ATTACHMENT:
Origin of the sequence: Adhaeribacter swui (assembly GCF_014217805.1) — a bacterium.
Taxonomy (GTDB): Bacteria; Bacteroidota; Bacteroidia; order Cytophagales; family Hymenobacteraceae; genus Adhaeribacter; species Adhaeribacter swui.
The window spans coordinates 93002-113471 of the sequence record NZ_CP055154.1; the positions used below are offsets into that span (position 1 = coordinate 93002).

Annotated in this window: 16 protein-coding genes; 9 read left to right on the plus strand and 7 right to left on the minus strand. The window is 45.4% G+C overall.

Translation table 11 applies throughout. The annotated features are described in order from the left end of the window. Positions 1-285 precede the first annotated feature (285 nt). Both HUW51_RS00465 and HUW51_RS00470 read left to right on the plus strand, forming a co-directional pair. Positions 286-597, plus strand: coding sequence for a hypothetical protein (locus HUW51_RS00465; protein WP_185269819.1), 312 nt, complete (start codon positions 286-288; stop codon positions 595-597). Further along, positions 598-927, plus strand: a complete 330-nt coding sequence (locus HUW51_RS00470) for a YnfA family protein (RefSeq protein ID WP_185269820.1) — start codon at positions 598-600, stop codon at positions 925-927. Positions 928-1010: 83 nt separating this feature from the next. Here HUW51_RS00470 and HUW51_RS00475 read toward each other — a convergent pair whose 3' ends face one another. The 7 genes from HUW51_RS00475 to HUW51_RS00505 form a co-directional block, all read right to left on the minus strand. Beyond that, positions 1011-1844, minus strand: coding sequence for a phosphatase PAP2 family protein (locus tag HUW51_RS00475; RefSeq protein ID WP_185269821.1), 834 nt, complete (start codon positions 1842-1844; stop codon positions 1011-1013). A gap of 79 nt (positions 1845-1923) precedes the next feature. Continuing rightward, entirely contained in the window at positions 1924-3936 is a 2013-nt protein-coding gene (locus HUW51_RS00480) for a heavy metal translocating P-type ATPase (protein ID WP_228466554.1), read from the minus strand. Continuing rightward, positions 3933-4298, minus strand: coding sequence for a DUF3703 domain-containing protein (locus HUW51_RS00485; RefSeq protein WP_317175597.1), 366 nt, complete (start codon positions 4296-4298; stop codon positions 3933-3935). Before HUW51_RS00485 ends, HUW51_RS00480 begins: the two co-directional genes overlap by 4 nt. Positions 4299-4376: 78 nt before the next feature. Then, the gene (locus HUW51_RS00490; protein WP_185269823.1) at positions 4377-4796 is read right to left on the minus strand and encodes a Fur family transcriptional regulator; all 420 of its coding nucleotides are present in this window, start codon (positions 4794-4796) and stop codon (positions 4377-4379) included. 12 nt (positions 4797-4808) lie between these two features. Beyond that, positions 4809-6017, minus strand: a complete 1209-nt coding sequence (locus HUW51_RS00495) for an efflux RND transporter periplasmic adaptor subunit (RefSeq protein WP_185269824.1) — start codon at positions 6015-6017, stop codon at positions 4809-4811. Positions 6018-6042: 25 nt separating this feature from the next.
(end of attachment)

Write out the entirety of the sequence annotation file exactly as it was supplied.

Origin of the sequence: Adhaeribacter swui (assembly GCF_014217805.1) — a bacterium.
Taxonomy (GTDB): Bacteria; Bacteroidota; Bacteroidia; order Cytophagales; family Hymenobacteraceae; genus Adhaeribacter; species Adhaeribacter swui.
The window spans coordinates 93002-113471 of the sequence record NZ_CP055154.1; the positions used below are offsets into that span (position 1 = coordinate 93002).

Annotated in this window: 16 protein-coding genes; 9 read left to right on the plus strand and 7 right to left on the minus strand. The window is 45.4% G+C overall.

Translation table 11 applies throughout. The annotated features are described in order from the left end of the window. Positions 1-285 precede the first annotated feature (285 nt). Both HUW51_RS00465 and HUW51_RS00470 read left to right on the plus strand, forming a co-directional pair. Positions 286-597, plus strand: coding sequence for a hypothetical protein (locus HUW51_RS00465; protein WP_185269819.1), 312 nt, complete (start codon positions 286-288; stop codon positions 595-597). Further along, positions 598-927, plus strand: a complete 330-nt coding sequence (locus HUW51_RS00470) for a YnfA family protein (RefSeq protein ID WP_185269820.1) — start codon at positions 598-600, stop codon at positions 925-927. Positions 928-1010: 83 nt separating this feature from the next. Here HUW51_RS00470 and HUW51_RS00475 read toward each other — a convergent pair whose 3' ends face one another. The 7 genes from HUW51_RS00475 to HUW51_RS00505 form a co-directional block, all read right to left on the minus strand. Beyond that, positions 1011-1844, minus strand: coding sequence for a phosphatase PAP2 family protein (locus tag HUW51_RS00475; RefSeq protein ID WP_185269821.1), 834 nt, complete (start codon positions 1842-1844; stop codon positions 1011-1013). A gap of 79 nt (positions 1845-1923) precedes the next feature. Continuing rightward, entirely contained in the window at positions 1924-3936 is a 2013-nt protein-coding gene (locus HUW51_RS00480) for a heavy metal translocating P-type ATPase (protein ID WP_228466554.1), read from the minus strand. Continuing rightward, positions 3933-4298, minus strand: coding sequence for a DUF3703 domain-containing protein (locus HUW51_RS00485; RefSeq protein WP_317175597.1), 366 nt, complete (start codon positions 4296-4298; stop codon positions 3933-3935). Before HUW51_RS00485 ends, HUW51_RS00480 begins: the two co-directional genes overlap by 4 nt. Positions 4299-4376: 78 nt before the next feature. Then, the gene (locus HUW51_RS00490; protein WP_185269823.1) at positions 4377-4796 is read right to left on the minus strand and encodes a Fur family transcriptional regulator; all 420 of its coding nucleotides are present in this window, start codon (positions 4794-4796) and stop codon (positions 4377-4379) included. 12 nt (positions 4797-4808) lie between these two features. Beyond that, positions 4809-6017, minus strand: a complete 1209-nt coding sequence (locus HUW51_RS00495) for an efflux RND transporter periplasmic adaptor subunit (RefSeq protein WP_185269824.1) — start codon at positions 6015-6017, stop codon at positions 4809-4811. Positions 6018-6042: 25 nt separating this feature from the next.